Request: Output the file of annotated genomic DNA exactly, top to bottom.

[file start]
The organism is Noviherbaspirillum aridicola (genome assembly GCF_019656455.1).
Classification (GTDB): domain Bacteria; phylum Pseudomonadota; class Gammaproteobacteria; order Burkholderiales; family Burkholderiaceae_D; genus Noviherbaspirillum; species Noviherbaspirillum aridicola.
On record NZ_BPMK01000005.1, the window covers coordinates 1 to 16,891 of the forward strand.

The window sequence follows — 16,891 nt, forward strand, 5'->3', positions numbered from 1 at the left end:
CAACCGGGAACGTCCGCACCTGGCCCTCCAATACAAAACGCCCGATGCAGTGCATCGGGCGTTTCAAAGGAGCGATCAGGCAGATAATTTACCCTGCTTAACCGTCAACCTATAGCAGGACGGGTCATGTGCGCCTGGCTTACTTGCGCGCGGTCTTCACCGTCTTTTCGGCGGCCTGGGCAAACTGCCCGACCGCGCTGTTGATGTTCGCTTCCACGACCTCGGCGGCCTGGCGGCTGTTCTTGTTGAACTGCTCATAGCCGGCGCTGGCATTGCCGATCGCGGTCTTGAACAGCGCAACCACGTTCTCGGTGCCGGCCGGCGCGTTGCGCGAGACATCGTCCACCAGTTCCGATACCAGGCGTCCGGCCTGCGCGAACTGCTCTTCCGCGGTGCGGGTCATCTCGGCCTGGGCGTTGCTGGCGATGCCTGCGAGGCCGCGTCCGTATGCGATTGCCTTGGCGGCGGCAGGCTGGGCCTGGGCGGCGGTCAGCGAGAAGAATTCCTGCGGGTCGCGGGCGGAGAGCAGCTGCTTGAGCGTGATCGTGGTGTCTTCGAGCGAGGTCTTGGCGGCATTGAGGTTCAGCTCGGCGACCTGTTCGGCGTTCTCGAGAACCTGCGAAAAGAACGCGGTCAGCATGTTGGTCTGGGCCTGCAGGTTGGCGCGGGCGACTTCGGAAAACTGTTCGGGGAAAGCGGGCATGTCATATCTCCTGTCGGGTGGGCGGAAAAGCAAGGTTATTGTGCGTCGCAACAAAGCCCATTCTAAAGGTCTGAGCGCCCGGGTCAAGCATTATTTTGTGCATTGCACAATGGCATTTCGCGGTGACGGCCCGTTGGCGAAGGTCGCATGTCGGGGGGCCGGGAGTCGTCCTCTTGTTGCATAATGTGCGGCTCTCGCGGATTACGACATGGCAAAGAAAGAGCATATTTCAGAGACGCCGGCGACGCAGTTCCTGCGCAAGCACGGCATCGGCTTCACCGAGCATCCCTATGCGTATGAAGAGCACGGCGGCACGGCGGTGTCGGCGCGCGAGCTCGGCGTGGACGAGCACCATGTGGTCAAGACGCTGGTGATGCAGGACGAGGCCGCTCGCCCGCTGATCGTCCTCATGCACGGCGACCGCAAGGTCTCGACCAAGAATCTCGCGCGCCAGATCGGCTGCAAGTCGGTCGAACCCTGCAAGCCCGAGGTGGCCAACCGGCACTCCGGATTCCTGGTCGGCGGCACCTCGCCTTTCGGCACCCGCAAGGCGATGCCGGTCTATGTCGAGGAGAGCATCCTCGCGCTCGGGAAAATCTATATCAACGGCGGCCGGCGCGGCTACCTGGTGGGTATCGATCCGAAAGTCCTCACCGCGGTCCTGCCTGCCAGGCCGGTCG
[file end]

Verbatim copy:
The organism is Noviherbaspirillum aridicola (genome assembly GCF_019656455.1).
Classification (GTDB): domain Bacteria; phylum Pseudomonadota; class Gammaproteobacteria; order Burkholderiales; family Burkholderiaceae_D; genus Noviherbaspirillum; species Noviherbaspirillum aridicola.
On record NZ_BPMK01000005.1, the window covers coordinates 1 to 16,891 of the forward strand.

The window sequence follows — 16,891 nt, forward strand, 5'->3', positions numbered from 1 at the left end:
CAACCGGGAACGTCCGCACCTGGCCCTCCAATACAAAACGCCCGATGCAGTGCATCGGGCGTTTCAAAGGAGCGATCAGGCAGATAATTTACCCTGCTTAACCGTCAACCTATAGCAGGACGGGTCATGTGCGCCTGGCTTACTTGCGCGCGGTCTTCACCGTCTTTTCGGCGGCCTGGGCAAACTGCCCGACCGCGCTGTTGATGTTCGCTTCCACGACCTCGGCGGCCTGGCGGCTGTTCTTGTTGAACTGCTCATAGCCGGCGCTGGCATTGCCGATCGCGGTCTTGAACAGCGCAACCACGTTCTCGGTGCCGGCCGGCGCGTTGCGCGAGACATCGTCCACCAGTTCCGATACCAGGCGTCCGGCCTGCGCGAACTGCTCTTCCGCGGTGCGGGTCATCTCGGCCTGGGCGTTGCTGGCGATGCCTGCGAGGCCGCGTCCGTATGCGATTGCCTTGGCGGCGGCAGGCTGGGCCTGGGCGGCGGTCAGCGAGAAGAATTCCTGCGGGTCGCGGGCGGAGAGCAGCTGCTTGAGCGTGATCGTGGTGTCTTCGAGCGAGGTCTTGGCGGCATTGAGGTTCAGCTCGGCGACCTGTTCGGCGTTCTCGAGAACCTGCGAAAAGAACGCGGTCAGCATGTTGGTCTGGGCCTGCAGGTTGGCGCGGGCGACTTCGGAAAACTGTTCGGGGAAAGCGGGCATGTCATATCTCCTGTCGGGTGGGCGGAAAAGCAAGGTTATTGTGCGTCGCAACAAAGCCCATTCTAAAGGTCTGAGCGCCCGGGTCAAGCATTATTTTGTGCATTGCACAATGGCATTTCGCGGTGACGGCCCGTTGGCGAAGGTCGCATGTCGGGGGGCCGGGAGTCGTCCTCTTGTTGCATAATGTGCGGCTCTCGCGGATTACGACATGGCAAAGAAAGAGCATATTTCAGAGACGCCGGCGACGCAGTTCCTGCGCAAGCACGGCATCGGCTTCACCGAGCATCCCTATGCGTATGAAGAGCACGGCGGCACGGCGGTGTCGGCGCGCGAGCTCGGCGTGGACGAGCACCATGTGGTCAAGACGCTGGTGATGCAGGACGAGGCCGCTCGCCCGCTGATCGTCCTCATGCACGGCGACCGCAAGGTCTCGACCAAGAATCTCGCGCGCCAGATCGGCTGCAAGTCGGTCGAACCCTGCAAGCCCGAGGTGGCCAACCGGCACTCCGGATTCCTGGTCGGCGGCACCTCGCCTTTCGGCACCCGCAAGGCGATGCCGGTCTATGTCGAGGAGAGCATCCTCGCGCTCGGGAAAATCTATATCAACGGCGGCCGGCGCGGCTACCTGGTGGGTATCGATCCGAAAGTCCTCACCGCGGTCCTGCCTGCCAGGCCGGTCG